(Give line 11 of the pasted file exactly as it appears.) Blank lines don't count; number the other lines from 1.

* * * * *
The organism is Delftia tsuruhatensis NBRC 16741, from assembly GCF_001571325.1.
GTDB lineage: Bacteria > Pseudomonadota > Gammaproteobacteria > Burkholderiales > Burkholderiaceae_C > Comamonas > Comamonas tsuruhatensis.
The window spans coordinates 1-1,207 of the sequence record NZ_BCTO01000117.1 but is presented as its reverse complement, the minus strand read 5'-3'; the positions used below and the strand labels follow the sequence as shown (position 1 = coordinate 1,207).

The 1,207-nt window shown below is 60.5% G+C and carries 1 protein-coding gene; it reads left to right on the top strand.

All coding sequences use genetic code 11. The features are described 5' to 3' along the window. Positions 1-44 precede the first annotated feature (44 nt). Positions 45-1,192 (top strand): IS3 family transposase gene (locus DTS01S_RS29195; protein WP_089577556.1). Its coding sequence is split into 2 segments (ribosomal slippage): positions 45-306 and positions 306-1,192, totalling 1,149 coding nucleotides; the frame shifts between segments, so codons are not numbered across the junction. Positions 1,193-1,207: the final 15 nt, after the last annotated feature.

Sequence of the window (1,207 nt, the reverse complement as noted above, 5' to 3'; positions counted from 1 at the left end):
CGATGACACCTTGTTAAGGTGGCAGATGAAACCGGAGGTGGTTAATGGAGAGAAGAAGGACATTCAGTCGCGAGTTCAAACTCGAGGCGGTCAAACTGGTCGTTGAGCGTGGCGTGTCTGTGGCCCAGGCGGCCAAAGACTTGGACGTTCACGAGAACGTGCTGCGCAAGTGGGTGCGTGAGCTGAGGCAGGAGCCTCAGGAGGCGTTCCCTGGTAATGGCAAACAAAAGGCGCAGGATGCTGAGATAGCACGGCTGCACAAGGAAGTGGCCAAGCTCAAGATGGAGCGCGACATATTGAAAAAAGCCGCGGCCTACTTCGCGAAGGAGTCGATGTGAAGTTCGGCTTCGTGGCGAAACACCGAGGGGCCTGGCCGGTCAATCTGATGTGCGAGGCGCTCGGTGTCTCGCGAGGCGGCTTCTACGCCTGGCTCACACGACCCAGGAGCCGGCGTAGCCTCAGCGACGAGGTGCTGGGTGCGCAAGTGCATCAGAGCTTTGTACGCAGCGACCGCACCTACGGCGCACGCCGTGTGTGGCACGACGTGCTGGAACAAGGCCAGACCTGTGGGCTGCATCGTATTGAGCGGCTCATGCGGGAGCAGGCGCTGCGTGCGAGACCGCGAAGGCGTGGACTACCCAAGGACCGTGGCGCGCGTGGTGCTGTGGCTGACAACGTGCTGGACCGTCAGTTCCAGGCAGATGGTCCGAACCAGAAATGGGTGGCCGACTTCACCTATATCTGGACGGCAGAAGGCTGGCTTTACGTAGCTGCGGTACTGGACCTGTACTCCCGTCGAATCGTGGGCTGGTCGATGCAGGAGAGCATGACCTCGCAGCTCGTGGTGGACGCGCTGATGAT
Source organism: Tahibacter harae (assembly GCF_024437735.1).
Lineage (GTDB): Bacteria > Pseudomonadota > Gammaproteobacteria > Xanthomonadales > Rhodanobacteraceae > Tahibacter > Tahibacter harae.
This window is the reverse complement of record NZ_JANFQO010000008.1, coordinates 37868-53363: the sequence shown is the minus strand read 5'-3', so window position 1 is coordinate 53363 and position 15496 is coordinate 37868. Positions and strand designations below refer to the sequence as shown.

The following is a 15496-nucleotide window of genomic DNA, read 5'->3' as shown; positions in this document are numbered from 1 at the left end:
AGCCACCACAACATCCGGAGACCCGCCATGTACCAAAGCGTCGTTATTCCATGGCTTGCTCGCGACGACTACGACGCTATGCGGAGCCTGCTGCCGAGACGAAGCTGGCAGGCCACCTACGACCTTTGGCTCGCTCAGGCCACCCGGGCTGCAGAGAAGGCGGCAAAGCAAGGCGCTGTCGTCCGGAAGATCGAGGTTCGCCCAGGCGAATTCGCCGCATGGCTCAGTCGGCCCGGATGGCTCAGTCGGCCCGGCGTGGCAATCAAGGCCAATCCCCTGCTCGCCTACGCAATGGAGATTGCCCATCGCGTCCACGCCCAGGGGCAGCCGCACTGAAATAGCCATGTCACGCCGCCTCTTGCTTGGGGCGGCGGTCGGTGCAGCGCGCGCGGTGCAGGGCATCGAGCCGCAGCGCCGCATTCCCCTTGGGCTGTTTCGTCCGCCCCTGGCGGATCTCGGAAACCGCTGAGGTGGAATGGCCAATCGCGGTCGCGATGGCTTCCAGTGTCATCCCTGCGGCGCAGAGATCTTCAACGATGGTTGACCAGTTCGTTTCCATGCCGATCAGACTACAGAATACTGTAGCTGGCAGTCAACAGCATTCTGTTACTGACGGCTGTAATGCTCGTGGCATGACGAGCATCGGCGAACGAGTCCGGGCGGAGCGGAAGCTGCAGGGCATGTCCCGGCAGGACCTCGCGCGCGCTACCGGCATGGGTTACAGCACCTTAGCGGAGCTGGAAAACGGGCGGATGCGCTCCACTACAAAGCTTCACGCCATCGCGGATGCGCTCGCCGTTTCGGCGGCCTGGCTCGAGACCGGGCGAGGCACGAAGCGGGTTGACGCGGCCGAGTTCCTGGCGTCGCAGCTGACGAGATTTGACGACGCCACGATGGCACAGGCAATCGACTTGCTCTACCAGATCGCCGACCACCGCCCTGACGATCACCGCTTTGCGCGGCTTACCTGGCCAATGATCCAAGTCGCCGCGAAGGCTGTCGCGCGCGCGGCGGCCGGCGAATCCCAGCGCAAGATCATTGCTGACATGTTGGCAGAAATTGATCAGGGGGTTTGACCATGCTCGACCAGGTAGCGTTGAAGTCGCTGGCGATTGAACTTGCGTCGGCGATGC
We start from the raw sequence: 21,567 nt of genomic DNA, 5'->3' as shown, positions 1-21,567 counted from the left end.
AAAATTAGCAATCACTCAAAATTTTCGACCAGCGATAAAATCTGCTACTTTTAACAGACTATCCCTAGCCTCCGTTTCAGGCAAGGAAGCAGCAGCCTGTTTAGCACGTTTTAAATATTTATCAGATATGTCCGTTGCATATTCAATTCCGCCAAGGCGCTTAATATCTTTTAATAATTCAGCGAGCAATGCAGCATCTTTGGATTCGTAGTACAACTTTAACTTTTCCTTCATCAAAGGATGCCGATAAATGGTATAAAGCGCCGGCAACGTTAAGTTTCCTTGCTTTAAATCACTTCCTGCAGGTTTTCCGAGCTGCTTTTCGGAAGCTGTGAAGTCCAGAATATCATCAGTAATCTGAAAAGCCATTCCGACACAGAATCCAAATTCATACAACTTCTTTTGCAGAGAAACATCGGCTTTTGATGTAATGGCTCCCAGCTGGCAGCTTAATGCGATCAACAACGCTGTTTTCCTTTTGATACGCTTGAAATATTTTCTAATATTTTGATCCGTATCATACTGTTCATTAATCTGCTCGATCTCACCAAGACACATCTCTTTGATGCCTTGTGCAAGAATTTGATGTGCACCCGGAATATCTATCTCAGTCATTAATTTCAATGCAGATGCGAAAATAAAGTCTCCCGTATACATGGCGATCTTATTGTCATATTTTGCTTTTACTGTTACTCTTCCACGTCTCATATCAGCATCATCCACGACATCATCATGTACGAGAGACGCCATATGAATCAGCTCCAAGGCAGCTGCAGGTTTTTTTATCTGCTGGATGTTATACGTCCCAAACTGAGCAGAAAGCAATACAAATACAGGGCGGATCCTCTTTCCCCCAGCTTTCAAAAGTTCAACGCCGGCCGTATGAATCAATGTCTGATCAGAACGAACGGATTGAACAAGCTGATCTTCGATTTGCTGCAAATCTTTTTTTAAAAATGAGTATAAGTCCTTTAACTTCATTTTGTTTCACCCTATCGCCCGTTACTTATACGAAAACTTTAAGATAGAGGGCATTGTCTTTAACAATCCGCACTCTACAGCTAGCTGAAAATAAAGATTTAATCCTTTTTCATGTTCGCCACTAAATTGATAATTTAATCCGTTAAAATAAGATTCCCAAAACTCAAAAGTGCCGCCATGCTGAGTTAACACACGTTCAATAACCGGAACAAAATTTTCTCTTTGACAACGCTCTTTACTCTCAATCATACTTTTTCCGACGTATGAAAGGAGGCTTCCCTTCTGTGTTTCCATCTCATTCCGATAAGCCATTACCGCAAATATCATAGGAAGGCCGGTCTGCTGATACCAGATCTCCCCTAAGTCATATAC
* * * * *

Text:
The following is a 15496-nucleotide window of genomic DNA, read 5'->3' as shown; positions in this document are numbered from 1 at the left end: